Consent is now achieved when she passes underneath the room’s door frame, because she knows that that man can legally do anything he wants to her when it comes to sex. Bad encounters are sure to occur, but these can be learning experiences for the poorly trained woman so she can better identify in the future the type of good man who will treat her like the delicate flower that she believes she is. After only one such sour experience, she will actually want to get fully acquainted with a man for longer than two hours—perhaps even demanding to meet his parents—instead of letting a beer chug prevent her from making the correct decisions to protect her body.
Note Roosh’s use of phrases like “sour experience” and “learning experiences” to casually describe the trauma of rape. And if consent is “now achieved”, then presumably men will assume that it is okay to rape women who enter their homes. After all, “bad encounters are sure to occur”.
Besides his cavalier indifference to rape, he seems to not realise that his fantasy has moved from supposedly virtually eliminating rape, to creating a framework where it is “sure to occur”.
Indeed, Roosh seems to hintingly approve of such rape. If “consent is now achieved”, then actual consent seems irrelevant. Roosh claims that “Because women will never enter a man’s apartment without accepting that sex will happen, he can escort her to his bedroom and romantically consummate a relationship after it was certain he proved himself to be a good and decent man the woman fully trusted.” In reality, it would not be certain at that point. But apparently it would be certain enough for Roosh.
Though Roosh claims to be anti-rape, this is, more or less, a pro-rape dream. It is also entirely based on the premise that women are to blame for sexual assault. Thus, sexual assault can be ended by women behaving more responsibly.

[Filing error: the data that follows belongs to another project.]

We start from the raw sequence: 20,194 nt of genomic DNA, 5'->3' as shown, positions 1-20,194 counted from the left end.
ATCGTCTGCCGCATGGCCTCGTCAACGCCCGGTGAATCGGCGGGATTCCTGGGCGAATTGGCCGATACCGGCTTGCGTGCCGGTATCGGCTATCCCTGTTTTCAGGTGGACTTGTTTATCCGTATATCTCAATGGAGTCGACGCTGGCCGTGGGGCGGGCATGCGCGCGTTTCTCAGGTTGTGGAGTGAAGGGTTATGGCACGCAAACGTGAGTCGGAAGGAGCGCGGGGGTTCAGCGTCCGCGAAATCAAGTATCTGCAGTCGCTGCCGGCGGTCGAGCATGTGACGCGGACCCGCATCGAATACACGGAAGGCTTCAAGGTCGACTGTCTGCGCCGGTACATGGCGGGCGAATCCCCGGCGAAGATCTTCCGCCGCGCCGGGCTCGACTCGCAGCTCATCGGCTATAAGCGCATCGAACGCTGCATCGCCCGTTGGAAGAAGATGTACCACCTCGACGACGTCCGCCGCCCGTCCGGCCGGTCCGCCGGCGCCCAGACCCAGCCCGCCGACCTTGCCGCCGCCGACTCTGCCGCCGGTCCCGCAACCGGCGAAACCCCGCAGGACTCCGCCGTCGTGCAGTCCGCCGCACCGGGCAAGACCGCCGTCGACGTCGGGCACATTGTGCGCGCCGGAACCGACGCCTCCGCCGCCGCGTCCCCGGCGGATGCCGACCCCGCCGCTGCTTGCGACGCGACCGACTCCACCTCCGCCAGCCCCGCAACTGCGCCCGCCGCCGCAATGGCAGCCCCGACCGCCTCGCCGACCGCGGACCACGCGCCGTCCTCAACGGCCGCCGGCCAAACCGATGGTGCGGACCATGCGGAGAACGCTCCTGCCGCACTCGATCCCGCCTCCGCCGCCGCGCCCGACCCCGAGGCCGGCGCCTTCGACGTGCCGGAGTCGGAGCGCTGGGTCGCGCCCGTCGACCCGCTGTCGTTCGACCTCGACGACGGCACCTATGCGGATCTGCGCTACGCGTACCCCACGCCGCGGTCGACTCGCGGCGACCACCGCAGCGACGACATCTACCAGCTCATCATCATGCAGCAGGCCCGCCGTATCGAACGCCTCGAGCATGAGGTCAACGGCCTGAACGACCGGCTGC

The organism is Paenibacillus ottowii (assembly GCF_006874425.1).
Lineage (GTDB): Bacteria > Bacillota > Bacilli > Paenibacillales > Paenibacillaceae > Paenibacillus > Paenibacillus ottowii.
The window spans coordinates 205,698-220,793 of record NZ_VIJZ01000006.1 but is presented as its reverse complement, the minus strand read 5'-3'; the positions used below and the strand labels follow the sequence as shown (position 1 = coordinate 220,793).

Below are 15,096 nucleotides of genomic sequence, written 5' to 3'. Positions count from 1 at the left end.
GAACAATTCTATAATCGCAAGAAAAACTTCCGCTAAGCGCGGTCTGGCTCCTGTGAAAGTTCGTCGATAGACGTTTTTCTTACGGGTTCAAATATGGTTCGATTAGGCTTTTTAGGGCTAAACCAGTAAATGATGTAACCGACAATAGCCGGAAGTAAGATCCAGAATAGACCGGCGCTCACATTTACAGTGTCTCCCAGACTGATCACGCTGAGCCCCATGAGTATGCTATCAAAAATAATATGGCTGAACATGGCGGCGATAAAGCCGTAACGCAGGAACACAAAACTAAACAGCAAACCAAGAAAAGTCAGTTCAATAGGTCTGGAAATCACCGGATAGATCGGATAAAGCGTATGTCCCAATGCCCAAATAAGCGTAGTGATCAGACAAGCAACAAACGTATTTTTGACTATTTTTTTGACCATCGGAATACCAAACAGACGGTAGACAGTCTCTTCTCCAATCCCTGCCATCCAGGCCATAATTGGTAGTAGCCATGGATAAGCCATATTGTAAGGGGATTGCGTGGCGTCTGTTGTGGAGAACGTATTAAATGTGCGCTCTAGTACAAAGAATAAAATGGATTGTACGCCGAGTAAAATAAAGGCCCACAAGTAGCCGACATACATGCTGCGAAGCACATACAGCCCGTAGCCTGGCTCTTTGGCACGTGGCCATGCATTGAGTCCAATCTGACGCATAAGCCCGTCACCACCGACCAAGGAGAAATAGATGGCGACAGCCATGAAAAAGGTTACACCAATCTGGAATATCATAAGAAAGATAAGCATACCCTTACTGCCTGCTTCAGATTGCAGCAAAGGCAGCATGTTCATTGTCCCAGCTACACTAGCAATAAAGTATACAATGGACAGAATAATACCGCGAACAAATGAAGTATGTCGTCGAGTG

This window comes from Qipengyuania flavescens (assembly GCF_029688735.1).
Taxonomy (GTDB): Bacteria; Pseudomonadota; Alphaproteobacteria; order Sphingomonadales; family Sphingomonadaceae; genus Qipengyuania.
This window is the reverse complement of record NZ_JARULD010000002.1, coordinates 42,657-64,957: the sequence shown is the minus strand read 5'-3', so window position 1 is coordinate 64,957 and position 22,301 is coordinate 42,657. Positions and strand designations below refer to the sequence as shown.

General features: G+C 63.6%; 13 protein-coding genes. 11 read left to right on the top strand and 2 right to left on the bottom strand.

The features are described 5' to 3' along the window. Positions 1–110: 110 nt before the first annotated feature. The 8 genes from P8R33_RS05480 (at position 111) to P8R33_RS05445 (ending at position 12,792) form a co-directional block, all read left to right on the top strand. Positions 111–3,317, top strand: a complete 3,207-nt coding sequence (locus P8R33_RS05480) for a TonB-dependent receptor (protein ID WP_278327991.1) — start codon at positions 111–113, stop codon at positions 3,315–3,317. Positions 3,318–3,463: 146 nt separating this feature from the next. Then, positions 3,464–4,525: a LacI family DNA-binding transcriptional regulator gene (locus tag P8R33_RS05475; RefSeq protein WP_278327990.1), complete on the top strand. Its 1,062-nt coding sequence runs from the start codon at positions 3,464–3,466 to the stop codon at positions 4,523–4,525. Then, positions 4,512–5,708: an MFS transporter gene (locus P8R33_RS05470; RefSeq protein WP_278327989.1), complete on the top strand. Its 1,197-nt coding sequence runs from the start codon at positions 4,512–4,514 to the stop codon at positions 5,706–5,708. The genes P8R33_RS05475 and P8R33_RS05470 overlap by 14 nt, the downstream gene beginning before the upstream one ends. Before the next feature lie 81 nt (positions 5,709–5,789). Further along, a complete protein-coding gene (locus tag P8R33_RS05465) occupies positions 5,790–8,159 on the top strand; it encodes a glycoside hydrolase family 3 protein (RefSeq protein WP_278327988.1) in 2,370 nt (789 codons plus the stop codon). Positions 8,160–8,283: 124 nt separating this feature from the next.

Roosh now claims that this “thought experiment” was satire. Yet on February 20, 2015 – 4 days after his blog went up – he put up a YouTube responding to the “hysteria”. There, he explained that his “policy proposal” would reduce rape, and so it should be regarded as positive and anti-rape. He then claims that his revealing thought experiment shows that his critics don’t care about decreasing the amount of rape, they just want to persecute as many men as possible. It is hard to believe that this is satire. It is insane, but it is based on anti-feminist and anti-women arguments that he seems to believe.
Even by the standards of internet misogyny, that’s pretty out there. The neomasculinists apparently squabble with their sexist competitors in anti-feminism, the men’s rights activists. Or take the case of Milo Yiannopoulos. He went to a Slut Walk march to mock and antagonise the protesters, holding up signs saying “REGRET IS NOT RAPE” and “’RAPE CULTURE’ AND HARRY POTTER BOTH FANTASIES”. He was cautious about defending the substance of Roosh’s views in August last year. He noted that his “research team is divided on the subject of Roosh”, but his “most liberal colleague” stepped up “for the same reason” as Yiannopoulos. That is, the freedom of speech issue.